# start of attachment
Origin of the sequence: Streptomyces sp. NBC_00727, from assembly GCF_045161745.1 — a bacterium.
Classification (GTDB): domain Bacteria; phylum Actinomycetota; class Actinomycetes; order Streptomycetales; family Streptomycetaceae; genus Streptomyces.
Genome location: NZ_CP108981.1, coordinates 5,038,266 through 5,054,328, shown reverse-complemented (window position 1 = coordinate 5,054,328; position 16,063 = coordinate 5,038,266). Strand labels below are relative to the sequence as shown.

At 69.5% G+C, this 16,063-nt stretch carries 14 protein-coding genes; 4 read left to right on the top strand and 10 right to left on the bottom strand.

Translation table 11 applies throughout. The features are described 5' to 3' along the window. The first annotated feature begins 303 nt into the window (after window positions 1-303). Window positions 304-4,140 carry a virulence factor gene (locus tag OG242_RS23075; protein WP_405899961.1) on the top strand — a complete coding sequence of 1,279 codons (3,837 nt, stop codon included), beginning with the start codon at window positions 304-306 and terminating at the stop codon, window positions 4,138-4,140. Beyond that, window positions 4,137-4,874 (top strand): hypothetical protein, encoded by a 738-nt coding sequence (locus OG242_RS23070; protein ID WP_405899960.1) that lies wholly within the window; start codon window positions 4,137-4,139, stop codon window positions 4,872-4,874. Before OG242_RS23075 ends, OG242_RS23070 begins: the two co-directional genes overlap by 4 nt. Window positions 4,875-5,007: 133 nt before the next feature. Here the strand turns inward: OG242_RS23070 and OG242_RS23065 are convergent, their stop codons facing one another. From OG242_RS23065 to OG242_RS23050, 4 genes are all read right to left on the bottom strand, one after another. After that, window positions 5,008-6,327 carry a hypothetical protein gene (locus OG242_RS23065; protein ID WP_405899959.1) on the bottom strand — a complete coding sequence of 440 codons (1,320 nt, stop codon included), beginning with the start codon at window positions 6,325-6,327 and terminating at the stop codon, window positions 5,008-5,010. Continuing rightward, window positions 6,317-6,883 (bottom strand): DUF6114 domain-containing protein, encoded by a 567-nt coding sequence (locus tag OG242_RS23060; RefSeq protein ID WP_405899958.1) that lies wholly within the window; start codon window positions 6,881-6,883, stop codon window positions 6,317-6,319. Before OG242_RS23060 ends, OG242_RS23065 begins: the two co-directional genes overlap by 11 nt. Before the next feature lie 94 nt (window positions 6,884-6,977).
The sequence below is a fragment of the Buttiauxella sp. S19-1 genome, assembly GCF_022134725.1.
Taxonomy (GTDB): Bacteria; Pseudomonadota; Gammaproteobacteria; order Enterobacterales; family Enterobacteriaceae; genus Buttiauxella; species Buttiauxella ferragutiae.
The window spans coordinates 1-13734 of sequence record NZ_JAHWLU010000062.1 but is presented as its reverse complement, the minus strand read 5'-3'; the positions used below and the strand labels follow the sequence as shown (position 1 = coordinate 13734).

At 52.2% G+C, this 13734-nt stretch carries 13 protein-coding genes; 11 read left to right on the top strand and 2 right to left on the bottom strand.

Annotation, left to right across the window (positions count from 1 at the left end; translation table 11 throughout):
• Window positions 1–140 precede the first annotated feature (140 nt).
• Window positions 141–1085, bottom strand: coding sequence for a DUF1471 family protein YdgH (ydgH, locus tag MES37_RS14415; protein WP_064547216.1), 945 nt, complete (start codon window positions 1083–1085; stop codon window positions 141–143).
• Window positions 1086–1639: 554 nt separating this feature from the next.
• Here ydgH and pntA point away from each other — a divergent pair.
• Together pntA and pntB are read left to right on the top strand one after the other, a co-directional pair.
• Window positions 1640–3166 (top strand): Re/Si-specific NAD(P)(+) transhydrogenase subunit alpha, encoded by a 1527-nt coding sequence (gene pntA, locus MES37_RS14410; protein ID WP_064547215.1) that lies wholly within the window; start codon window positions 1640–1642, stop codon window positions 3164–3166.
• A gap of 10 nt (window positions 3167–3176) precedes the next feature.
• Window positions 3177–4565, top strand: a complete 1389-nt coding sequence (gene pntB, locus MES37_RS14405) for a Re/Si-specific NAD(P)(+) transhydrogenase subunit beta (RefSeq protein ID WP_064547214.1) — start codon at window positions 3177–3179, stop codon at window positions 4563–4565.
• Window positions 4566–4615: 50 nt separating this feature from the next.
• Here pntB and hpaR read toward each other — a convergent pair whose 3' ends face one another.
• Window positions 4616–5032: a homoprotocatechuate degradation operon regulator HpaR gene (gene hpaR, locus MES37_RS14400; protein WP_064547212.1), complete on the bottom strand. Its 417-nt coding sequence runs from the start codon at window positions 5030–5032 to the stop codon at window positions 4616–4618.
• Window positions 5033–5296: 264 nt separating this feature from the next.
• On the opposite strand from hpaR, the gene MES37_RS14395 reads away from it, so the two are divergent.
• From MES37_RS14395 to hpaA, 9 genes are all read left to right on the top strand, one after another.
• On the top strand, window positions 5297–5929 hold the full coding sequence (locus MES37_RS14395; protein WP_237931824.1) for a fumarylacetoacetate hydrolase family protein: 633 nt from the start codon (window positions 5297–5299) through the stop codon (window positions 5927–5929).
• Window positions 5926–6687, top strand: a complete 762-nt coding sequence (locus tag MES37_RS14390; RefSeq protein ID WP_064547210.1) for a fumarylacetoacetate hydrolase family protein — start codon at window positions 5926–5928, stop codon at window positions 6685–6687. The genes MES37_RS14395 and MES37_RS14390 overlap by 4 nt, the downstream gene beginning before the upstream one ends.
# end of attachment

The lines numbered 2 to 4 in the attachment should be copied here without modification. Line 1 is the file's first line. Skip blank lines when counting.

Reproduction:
Classification (GTDB): domain Bacteria; phylum Actinomycetota; class Actinomycetes; order Streptomycetales; family Streptomycetaceae; genus Streptomyces.
Genome location: NZ_CP108981.1, coordinates 5,038,266 through 5,054,328, shown reverse-complemented (window position 1 = coordinate 5,054,328; position 16,063 = coordinate 5,038,266). Strand labels below are relative to the sequence as shown.

At 69.5% G+C, this 16,063-nt stretch carries 14 protein-coding genes; 4 read left to right on the top strand and 10 right to left on the bottom strand.